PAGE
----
Conservative think tank Rhode Island Center for Freedom & Prosperity is touting a new report from the Mercatus Center at George Mason University suggesting the state's unfunded pension liability (for state and local government) is twice as bad as the state estimates: $18 billion rather than $9.3 billion.
The state and the various cities and towns invest their pension funds, of course.
Yesterday, I wrote about the various political forces bearing down on members of the General Assembly as they decide how to vote on Treasurer Gina Raimondo and Governor Lincoln Chafee's tough pension reform package.
Among the factors they must consider: public employee unions have demonstrated they are willing and able to pick off Democrats, in primaries, who cross them.
A new poll from EngageRI, a coalition of businesses, trade asscoations, and social services agencies, finds three-quarters of Rhode Island voters support pension reform along the lines that Treasurer Gina Raimondo has been pushing.
The poll, conducted September 7-10, found 73 percent strongly or somewhat supporting a plan described as follows:
Last week, I sat down with Governor Chafee for an interview on several topics. I've written, in this space, about his comments on medical marijuana. But there were other quotes of note, too.
Last month in a story on organized labor I reported that reamortizing the state's pension obligation - refinancing and kicking some of the problem down the road - was still part of the behind-the-scenes conversation on pension reform, even if the idea had largely disappeared from the public discourse.
In this week's Phoenix, I've got a piece suggesting that the looming fight over pension reform will provide a window on one of the most pressing questions in Rhode Island politics: just how much clout does organized labor have, circa 2011?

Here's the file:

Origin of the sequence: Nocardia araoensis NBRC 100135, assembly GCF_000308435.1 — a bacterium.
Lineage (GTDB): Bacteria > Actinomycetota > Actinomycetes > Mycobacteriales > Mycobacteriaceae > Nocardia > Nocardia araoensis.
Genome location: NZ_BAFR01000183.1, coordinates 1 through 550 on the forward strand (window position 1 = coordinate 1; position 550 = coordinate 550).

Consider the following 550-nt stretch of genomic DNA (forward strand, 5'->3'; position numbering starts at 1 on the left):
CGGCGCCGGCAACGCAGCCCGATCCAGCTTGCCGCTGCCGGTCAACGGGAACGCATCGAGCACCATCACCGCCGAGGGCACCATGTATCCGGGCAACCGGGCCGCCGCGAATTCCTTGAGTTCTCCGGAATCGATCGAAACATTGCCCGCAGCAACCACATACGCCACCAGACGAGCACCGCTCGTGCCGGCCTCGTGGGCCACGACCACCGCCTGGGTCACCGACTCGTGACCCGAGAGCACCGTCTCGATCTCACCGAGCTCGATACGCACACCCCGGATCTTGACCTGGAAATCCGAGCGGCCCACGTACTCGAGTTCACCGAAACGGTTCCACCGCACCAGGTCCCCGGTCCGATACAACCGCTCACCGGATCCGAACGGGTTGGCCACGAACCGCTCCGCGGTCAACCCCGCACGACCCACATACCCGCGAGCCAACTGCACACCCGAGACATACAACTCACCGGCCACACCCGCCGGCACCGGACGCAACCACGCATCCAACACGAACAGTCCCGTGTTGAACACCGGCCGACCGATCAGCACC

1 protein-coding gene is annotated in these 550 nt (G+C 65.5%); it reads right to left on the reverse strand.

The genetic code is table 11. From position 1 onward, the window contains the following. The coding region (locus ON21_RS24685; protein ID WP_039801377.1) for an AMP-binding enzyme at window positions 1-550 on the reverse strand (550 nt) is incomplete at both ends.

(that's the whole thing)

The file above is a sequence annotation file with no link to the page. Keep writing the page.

When I began reporting the piece last week, the union campaign to blunt the impacts of the reform wasn't a high-profile affair.
The public debate over pension reform has not focused, lately, on reamortization: refinancing the state's pension obligation and pushing some of the pain down the road.
Then-candidate Lincoln Chafee suggested the move during the gubernatorial campaign. But the idea seemed to have faded. Well, in a recent interview with the Phoenix, Chafee's director of administration Richard Licht says reamortization is still alive.
Bob Walsh, executive director of the National Education Association-Rhode Island, called for a "thoughtful pause" on pension reform in the wake of a judge's decision yesterday that cast some doubt on the state's ability to curb retirement benefits for existing employees.
His call, predictably, went unheeded. Treasurer Gina Raimondo and other state leaders declared that the state must move forward with pension reform while the case winds its way throught the courts.
Now that Treasurer Gina Raimondo has laid out some options for substantial pension reform, the hard part: getting meaningful legislation passed.
Last year, the Pew Center on the States released a report titled "The trillion dollar gap" that took a nationwide look at the pension challenge (see pages 7-11, in the executive summary, for an overview of reform efforts across the country).